LSE experiences drop in number of companies trading

A Drop of 17% in Five Years - London Stock Exchange Experiences Decline in the Number of Companies Trading [1]

Judging by the number of companies which are currently trading on the London Stock Exchange (LSE), by all accounts the trading platform appears to be losing its appeal.

In 2020 the number of companies trading on the LSE declined to an all-time low. Even though the platform is a powerful player in the global stock arena, it has seen a very gradual dip over the last five years.

According to research data compiled by https://buyshares.co.uk - a UK-based stock market educational platform, the number of companies trading on a monthly basis has gone down by approximately 17% between January 2005 and May 2020.

Crucially, while the number of companies trading in January 2005 stood at 2,424 - the month of May (this year) brought that figure to 2,005 firms (this was the lowest number for five years).
Although 2,024 companies were trading on the LSE by the back end of January 2020, by February this number was at 2,036 (0.56%).

Between February 2017 to April 2018 the number of companies trading remained, for the most part, unchanged, with an average standing at about 2,034. With that being said, April 2018 to May 2018 brought the LSE one of its highest increases in around several years, increasing to 2,163 (6.98%).

January 2015 brought the LSE possibly the highest numbers of companies (trading on a month to month basis) with the figure standing at 2,429 firms.

But, while this number did see a relatively stable period of consolidation, in January 2017 we saw a substantial drop - with the number of trading companies declining down to 2,261. A month later, we saw a 9.9% drop, with the number of companies standing at 2,037.

What Effect has the Coronavirus had on the LSE?

When the coronavirus hit the global stock markets, the number of companies which were trading on the LSE further dropped simultaneously.

Historically some of the worse losses in the LSE of all time, the coronavirus is a crisis which has affected the world as a whole. This, of course, also involved huge sell-offs and extreme volatility, with the crisis subsequently resulting in a loss of trillions of dollars in stock market valuation.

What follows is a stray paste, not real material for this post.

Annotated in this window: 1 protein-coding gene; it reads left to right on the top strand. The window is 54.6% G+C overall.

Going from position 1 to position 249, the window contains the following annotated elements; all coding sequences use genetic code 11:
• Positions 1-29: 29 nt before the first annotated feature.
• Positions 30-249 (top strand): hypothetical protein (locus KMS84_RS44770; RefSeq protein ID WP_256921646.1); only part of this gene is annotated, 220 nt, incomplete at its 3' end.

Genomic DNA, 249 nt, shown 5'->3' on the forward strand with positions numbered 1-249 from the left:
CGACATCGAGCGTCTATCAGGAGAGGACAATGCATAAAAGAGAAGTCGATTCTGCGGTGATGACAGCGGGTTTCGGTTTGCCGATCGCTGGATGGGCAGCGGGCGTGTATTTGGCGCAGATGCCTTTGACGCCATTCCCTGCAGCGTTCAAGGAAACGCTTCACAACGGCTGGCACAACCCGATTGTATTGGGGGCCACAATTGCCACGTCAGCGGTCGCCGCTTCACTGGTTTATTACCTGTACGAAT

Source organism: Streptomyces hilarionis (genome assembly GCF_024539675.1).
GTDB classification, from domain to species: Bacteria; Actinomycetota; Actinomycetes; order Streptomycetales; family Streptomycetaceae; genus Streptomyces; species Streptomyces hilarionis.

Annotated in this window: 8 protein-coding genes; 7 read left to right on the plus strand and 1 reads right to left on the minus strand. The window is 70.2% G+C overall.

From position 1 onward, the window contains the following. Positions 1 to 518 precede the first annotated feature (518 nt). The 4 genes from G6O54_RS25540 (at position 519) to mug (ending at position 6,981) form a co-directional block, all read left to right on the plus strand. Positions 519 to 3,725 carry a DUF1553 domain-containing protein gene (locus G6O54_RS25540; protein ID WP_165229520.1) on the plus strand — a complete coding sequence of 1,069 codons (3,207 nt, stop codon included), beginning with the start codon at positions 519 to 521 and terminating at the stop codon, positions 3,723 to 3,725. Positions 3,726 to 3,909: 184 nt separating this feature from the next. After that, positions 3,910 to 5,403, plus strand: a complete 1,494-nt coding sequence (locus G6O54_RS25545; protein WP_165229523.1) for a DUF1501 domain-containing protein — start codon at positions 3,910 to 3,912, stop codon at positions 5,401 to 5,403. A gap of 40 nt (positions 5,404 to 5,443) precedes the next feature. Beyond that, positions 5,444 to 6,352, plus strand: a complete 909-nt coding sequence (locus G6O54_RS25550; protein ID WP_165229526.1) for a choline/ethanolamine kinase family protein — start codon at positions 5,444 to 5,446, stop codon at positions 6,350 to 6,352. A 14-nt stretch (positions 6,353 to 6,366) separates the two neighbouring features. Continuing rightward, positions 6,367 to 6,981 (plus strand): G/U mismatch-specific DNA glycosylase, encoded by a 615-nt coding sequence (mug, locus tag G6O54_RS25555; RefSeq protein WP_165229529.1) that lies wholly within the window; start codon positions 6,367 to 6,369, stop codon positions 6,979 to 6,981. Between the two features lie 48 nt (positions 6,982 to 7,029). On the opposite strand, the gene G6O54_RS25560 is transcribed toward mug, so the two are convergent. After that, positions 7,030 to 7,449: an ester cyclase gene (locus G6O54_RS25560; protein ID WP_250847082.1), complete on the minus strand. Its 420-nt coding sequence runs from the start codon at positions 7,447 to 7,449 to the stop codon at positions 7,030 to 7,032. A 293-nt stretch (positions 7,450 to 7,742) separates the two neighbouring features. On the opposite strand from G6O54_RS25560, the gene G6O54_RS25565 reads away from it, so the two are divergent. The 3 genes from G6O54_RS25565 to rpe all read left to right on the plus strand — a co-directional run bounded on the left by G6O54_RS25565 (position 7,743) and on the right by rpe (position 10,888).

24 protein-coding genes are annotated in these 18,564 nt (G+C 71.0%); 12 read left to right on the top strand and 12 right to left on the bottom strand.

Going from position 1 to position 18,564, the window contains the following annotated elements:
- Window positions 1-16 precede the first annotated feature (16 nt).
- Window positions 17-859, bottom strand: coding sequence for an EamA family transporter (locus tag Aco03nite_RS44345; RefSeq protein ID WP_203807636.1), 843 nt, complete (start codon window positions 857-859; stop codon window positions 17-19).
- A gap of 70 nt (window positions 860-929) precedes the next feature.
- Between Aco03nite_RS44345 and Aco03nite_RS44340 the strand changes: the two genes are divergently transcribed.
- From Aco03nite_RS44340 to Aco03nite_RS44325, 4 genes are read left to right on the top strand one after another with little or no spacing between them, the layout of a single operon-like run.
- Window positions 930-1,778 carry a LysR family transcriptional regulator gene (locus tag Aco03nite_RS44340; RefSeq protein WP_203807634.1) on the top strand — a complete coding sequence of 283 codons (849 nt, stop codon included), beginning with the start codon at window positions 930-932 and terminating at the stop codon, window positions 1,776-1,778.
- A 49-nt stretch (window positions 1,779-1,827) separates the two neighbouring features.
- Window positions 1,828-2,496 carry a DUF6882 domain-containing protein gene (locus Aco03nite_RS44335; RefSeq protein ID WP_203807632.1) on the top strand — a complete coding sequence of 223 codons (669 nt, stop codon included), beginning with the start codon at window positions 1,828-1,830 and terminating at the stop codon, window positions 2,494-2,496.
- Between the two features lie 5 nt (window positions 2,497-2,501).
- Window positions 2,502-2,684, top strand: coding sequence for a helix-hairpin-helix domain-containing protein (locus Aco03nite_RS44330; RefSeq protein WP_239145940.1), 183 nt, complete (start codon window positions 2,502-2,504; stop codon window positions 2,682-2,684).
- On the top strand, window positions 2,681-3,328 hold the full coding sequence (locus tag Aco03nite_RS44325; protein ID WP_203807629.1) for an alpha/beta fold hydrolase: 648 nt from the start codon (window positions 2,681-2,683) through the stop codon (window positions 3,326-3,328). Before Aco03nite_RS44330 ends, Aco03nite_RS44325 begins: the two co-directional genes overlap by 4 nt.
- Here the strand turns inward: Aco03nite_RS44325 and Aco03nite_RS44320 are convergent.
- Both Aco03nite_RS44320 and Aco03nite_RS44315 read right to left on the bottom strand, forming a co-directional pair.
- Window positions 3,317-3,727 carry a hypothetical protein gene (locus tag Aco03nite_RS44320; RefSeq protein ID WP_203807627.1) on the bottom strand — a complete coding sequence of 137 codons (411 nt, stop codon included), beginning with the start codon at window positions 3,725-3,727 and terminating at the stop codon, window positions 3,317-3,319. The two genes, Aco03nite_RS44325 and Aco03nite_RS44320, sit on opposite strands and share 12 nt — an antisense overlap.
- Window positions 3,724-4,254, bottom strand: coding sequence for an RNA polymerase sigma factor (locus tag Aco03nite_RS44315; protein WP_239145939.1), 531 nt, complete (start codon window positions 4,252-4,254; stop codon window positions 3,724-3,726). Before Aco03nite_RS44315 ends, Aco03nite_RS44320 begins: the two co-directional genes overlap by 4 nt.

In 2019, economic activity was already slowing down due to the tensions caused by the United States and China trade 'talks'. For the LSE specifically, the pandemic only made things worse.

Then there's the uncertainty of Brexit, which seemed to go on for an eternity, as well as the weak growth in the Eurozone. As a result of all of these unfavourable events, the LSE hammered floating, which left the annual market value for that year at £3.92 trillion.

London Stock Exchange - Daily Trades

The average number of daily trades is a key metric and will change vastly on a daily basis. In its most basic form, it refers to how many trades have been traded on a particular stock, within that specific day.

This is all triggered by how dramatically investors have valued the assets (which have been listed).

The daily stock exchange numbers can greatly affect which kind of investors and trades it attracts especially when they are learning how to buy shares. The higher the average number of daily traders is, the more attractive it is to potential investors and institutional traders.

As fewer people or companies want to sell or buy low volume assets, you might find it more difficult to enter/exit at your ideal price. Generally speaking, the lower the average trading number is, the less competitive it is - and the higher the daily number is, the more competitive the asset.

The Verdict?

In a nutshell, as the global economy starts to open its doors again, the general consensus expects the wider stock market to recover. In fact, the vast bulk of pre-COV-19 losses have since been recovered.

With stocks like healthcare and technology continue to lead the way - there is potentially a positive indicator that the stock market, as a whole, will do just fine.

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